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Global warming and climate change: Top 10 facts every child needs to know

Team ParentCircle Team ParentCircle 3 Mins Read

Team ParentCircle Team ParentCircle


When we talk to our children on going green and why it is important to conserve energy, we also need to give them information on global warming. Here are some interesting facts to tell kids

Primary to 18+
Global warming and climate change: Top 10 facts every child needs to know

Most of us know that conservation efforts need to start from our homes and through collective efforts involving the family. Going green as a concept has gained precedence in the last few years, but we still have a long way to go. This includes taking up serious conservation efforts in our community, making our surroundings greener, curtailing the use of plastic, segregation of waste and composting, reducing consumption of packaged items and so much more.

Children, when made to understand the importance of saving the environment, with interesting facts and figures, are much more receptive than adults. Many school-going children have heard about global warming but do they really know the repercussions of climate change around the world?

Here are some thought-provoking points that will pique their interest. 

1. The State of the Global Air 2017, a study by the US-based Health Effects Institute shows that air pollution is the 5th biggest cause of global deaths worldwide.

In 2015, long-term exposure to PM 2.5 (particulate matter) contributed to 4.2 million deaths. China and India together accounted for 52 percent of the total global deaths caused by PM 2.5.

2. Much of the world's wildlife is not able to adjust to the rapidly changing climate.

Experts predict that one-fourth of Earth's species will be headed for extinction by 2050 if the warming trend continues at its current rate. In 1999, the death of the last Golden Toad in Central America marked the first documented species extinction driven by climate change.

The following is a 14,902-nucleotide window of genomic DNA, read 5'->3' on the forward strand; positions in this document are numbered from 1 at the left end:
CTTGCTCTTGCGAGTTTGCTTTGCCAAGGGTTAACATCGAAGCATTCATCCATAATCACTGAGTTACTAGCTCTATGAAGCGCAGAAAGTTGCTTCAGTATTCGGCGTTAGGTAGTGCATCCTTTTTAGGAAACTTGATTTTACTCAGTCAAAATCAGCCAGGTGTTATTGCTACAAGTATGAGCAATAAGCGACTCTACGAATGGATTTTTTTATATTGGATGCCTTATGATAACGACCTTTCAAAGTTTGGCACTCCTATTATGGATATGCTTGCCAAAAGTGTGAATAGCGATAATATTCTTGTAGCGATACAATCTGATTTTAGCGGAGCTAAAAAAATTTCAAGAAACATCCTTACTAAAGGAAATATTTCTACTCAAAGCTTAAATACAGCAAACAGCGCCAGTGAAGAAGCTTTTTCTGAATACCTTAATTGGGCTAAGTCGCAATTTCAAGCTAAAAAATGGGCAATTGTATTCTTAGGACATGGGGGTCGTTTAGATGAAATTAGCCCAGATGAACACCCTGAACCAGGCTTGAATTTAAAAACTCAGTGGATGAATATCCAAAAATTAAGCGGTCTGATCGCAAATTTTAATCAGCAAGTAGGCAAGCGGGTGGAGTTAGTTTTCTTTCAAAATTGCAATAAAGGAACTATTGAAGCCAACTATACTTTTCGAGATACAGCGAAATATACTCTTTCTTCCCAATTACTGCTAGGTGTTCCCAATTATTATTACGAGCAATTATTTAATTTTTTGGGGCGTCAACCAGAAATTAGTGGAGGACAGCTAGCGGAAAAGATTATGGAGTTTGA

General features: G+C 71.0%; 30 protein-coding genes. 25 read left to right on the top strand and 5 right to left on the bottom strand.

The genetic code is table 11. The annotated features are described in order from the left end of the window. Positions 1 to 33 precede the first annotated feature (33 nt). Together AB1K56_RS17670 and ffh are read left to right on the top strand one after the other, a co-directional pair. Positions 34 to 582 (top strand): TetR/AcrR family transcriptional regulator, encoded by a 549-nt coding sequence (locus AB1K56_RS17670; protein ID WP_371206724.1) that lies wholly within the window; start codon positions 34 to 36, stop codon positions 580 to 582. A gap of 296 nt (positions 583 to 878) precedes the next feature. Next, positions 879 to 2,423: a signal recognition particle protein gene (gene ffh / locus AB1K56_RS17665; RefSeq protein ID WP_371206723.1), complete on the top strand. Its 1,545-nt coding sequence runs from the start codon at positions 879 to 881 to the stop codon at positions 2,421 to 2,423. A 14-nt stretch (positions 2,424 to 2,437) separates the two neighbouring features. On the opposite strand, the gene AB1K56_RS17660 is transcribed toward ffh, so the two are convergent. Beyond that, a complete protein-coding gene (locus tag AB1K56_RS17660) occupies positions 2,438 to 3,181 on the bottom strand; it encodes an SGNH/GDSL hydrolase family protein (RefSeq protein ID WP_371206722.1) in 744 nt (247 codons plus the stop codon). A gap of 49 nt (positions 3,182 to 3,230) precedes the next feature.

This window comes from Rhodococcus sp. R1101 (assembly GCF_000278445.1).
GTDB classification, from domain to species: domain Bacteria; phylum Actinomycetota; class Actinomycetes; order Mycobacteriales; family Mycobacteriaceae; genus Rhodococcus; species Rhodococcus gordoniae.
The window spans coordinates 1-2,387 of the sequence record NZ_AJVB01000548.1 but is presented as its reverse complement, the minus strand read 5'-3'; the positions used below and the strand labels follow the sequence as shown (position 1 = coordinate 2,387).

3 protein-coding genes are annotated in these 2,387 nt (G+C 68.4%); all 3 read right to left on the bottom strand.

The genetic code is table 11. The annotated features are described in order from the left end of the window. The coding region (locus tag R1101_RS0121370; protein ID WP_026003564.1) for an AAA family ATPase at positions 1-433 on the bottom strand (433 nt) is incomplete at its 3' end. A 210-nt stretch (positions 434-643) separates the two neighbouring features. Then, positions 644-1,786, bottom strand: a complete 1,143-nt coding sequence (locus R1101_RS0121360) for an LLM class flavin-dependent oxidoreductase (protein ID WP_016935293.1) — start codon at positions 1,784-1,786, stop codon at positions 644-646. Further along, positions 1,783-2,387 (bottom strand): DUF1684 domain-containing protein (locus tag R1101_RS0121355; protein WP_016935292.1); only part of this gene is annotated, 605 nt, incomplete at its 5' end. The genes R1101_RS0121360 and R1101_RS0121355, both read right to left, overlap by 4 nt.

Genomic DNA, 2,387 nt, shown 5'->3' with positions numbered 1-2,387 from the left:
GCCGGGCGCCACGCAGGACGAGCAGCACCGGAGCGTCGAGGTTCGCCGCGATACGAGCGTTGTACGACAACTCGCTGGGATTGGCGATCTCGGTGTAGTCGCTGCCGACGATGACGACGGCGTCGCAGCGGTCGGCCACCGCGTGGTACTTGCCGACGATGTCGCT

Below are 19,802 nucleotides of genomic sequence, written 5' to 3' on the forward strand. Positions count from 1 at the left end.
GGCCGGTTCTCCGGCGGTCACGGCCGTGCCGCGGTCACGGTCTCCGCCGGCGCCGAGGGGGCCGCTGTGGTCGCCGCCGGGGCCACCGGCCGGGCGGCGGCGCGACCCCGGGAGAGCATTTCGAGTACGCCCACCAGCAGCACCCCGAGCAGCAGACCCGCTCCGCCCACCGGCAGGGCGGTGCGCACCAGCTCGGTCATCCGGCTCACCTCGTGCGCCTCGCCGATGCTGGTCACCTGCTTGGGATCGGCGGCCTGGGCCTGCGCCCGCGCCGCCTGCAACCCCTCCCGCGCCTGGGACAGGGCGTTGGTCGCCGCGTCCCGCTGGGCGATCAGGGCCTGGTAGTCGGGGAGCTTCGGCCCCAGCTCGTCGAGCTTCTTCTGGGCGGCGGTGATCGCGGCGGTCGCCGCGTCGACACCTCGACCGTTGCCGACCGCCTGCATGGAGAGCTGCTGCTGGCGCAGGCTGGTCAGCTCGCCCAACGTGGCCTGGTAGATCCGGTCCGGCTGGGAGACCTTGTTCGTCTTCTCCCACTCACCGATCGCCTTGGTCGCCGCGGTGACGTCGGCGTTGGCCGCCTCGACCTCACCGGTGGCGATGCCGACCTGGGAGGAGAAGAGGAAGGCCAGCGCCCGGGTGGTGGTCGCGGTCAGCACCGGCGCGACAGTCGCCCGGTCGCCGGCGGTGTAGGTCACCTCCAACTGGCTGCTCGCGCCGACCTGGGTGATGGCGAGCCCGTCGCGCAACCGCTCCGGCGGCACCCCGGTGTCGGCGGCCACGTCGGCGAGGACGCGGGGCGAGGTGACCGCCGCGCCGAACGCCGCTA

3. The increase in carbon dioxide levels and other poisonous emissions into the air are responsible for the planet's average surface temperature to rise by about 1.1 degrees Celsius since the late 19th century.

Most of the warming occurred in the past 35 years, with 16 of the 17 warmest years on record occurring since 2001. The hottest year on record is 2020, tying with 2016. (Source: NASA).

4. Global warming has accelerated the melting of glaciers and depletion of ice cover at the poles.

Due to melting ice in the Arctic, the extinction of polar bears is not far away. They will probably be gone from the earth in another 100 years.

5. Island nations such as the Maldives in the Indian Ocean and the Marshall Islands in the Pacific Ocean are under severe threat of rising sea levels.

Even a few feet of increase in sea level can fully submerge these islands.

6. Rising ocean temperatures caused by climate change have turned the beautiful and vibrant corals in the Great Barrier Reef in Australia, white.

The reef is a World Heritage Area and extends to more than 2,000 km.

7. According to information collected from NASA's Gravity Recovery and Climate Experiment, the Greenland and Antarctic ice sheets have been steadily depleting.

Greenland lost 150 to 250 cubic km of ice per year between 2002 and 2006, while Antarctica lost about 152 cubic km between 2002 and 2005.

8. Rising temperatures due to climate have given rise to extreme weather conditions.

This includes a decrease in annual rainfall and an increase in submerging and floods along the Brahmaputra. As a result, many people have lost their livelihood.

9. Global sea level rose about 8 inches in the last century.

The rate in the last two decades, however, is nearly double that of the last century.

10. The Intergovernmental Panel on Climate Change predicts that the Arctic Ocean will be devoid of any ice during the summer season by the middle of the next century. 

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